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Local Man Shares Struggle with Addiction, Upcoming Conference to Tackle Opioid Epidemic

Emotionally, financially and mentally, Jason Abernathy was broken.

Alcohol and drugs consumed his life. Growing up in Piney Flats, Tennessee, Abernathy had a great childhood and a loving family. But when he was in high school, he said he just felt different.

“I started looking for something to help fill that gap,” Abernathy said. “I truly never felt like I fit in and when I found alcohol that kind of ended up feeling like everything was finally OK.”

I started looking for something to help fill that gap,” Abernathy said. “I truly never felt like I fit in and when I found alcohol that kind of ended up feeling like everything was finally OK.”

After graduating from high school in 1992, Abernathy joined the Marine Corps. He grew homesick, but didn’t want to let anyone know.

In 1998, following his service, Abernathy, now 44, got into law enforcement. He found himself at a turning point and said he saw and did some ugly things from which he needed an escape.

That escape was alcohol and eventually prescription painkillers.

While a police officer, Abernathy hurt his back and was prescribed prescription opioids. He started taking the pills as prescribed, but once again saw his life change in front of his eyes.

“For someone like me with a disease of addiction, alcohol or other drugs on top of already having an addiction set it off even more,” Abernathy said. “For me, it became a mental obsession that came with a craving. It was a deep and dark path for me.”

That is just part of Abernathy’s story and similar to ones that will be shared next month during the Holy Friendship Summit, a two-day conference centered on the ongoing opioid epidemic plaguing the Mountain Empire.

The May 18-19 conference will be held at Celebration Church in Blountville and organizers hope houses of worship and their congregations can play a powerful role in addressing the epidemic.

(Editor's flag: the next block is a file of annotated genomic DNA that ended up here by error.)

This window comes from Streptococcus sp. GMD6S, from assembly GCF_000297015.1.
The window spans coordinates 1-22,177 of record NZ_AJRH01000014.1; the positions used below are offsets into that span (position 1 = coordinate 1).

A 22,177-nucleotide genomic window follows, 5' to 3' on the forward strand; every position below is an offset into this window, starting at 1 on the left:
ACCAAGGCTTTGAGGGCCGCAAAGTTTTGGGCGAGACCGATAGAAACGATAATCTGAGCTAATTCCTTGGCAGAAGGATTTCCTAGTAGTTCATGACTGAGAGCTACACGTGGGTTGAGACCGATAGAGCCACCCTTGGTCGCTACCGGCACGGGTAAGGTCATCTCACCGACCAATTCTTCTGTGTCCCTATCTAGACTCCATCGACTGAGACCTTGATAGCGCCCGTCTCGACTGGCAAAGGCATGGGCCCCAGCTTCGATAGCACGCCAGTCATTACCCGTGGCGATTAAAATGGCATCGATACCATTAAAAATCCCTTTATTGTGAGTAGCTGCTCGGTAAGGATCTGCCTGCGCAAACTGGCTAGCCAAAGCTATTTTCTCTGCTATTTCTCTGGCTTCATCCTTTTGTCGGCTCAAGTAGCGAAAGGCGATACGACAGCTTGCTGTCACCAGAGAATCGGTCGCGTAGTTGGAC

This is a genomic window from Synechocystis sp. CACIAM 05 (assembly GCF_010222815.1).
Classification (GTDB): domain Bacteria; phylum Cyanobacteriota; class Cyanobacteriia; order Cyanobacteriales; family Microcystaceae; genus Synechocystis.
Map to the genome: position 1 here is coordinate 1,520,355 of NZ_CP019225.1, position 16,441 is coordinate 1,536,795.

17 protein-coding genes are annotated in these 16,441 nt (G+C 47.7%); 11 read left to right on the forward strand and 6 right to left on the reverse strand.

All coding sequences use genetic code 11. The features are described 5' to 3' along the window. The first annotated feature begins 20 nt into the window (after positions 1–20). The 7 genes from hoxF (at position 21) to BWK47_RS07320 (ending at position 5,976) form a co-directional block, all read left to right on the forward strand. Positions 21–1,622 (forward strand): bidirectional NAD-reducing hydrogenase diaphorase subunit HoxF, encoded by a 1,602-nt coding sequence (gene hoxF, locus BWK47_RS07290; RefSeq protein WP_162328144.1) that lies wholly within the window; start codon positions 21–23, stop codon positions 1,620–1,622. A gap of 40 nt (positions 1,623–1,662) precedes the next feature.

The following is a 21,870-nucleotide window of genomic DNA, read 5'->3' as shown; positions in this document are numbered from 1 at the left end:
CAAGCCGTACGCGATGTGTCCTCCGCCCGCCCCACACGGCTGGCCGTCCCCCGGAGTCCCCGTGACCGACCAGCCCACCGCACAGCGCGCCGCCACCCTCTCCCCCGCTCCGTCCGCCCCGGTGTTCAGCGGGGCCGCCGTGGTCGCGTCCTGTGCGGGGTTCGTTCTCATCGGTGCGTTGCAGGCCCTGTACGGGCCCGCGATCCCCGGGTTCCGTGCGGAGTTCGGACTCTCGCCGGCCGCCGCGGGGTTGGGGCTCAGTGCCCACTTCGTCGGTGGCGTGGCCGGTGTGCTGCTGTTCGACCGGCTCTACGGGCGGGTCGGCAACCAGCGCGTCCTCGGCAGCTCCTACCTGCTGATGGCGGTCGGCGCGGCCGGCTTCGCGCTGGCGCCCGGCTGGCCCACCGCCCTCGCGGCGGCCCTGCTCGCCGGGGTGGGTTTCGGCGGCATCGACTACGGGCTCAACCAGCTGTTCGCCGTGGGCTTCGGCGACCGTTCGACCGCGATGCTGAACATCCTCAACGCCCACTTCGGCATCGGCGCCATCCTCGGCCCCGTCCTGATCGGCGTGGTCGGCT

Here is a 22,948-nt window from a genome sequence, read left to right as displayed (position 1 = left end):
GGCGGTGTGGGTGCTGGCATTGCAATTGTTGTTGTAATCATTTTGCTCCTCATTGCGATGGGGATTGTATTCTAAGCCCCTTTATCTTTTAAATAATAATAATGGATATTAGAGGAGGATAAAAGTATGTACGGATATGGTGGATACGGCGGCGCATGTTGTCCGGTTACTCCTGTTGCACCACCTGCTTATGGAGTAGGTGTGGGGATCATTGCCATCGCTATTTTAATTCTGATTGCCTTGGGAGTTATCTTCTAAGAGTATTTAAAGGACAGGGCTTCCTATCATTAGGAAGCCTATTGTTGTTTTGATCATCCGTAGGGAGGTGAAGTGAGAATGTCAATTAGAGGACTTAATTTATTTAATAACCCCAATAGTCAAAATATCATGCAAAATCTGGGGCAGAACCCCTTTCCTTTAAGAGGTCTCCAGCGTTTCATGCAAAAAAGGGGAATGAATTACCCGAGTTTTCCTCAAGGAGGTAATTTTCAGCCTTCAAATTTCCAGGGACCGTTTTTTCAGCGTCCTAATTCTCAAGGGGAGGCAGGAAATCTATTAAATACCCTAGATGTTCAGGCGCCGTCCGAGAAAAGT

“Roger Leonard, [a former Wellmont Health System board chairman] and some others set up a meeting with community members and talked about the opioid epidemic,” said steering committee member Dr. Andi Clements, a psychology professor at East Tennessee State University. “We had another meeting and it was during that time we thought about bringing churches into the picture.”

The summit will bring together clinicians, educators, congregations and friends to share resources and guidance on how to respond, interact and care for people struggling with drug addiction, according to Clements.

Conference attendees will participate in multiple education tracts, including topics on pain management, depression, incarceration, prevention and recovery. Panel discussions with doctors and recovering addicts will also be held in addition to opening and closing services.

“We want this conference to be a source of practical steps that anyone can take,” Clements said. “It doesn’t have to be trained professionals — anybody can chip off a little piece of this. The real takeaway is there will be practical things that whole communities can do in the battle against the opioid epidemic.”

After getting the help he needed to fight his addiction and leaving law enforcement in 2013, Abernathy became a Lifeline peer project coordinator and state-certified recovery specialist through the Tennessee Department of Mental Health & Substance Abuse Services.

He shares his own story of addiction with people across eight counties in East Tennessee and got involved as a way to give back and help others fighting addiction.

“I want to share my story because I’ve walked the same path and have struggled,” Abernathy said. “There are 10 recovery specialists across the state of Tennessee.”

Abernathy also recently won a full scholarship from King University through the school’s College Dream Scholarship. He will pursue a social work degree through King’s graduate and professional studies program.

Abernathy, who helped bring together several conference speakers, said he hopes the summit will break the stigma that comes with opioid addiction.

“I hope people who attend the conference realize there is hope out there,” Abernathy said. “As long as folks are above ground and breathing air — there is hope.”

Abernathy hopes that hurting people also realize that it’s OK to talk about the elephant in the room, known as the opioid epidemic and instead of pointing fingers — get people the help they need.

“During my time dealing with addiction, I realized that I was a sick man that needed to get well, I wasn’t a bad man trying to be good,” Abernathy said. “We all struggle with something in life and it’s time to stop putting labels and meet people where they are in life, love on them and get them the help they need. That’s my hope for the Holy Friendship Summit, that lives will be changed.”

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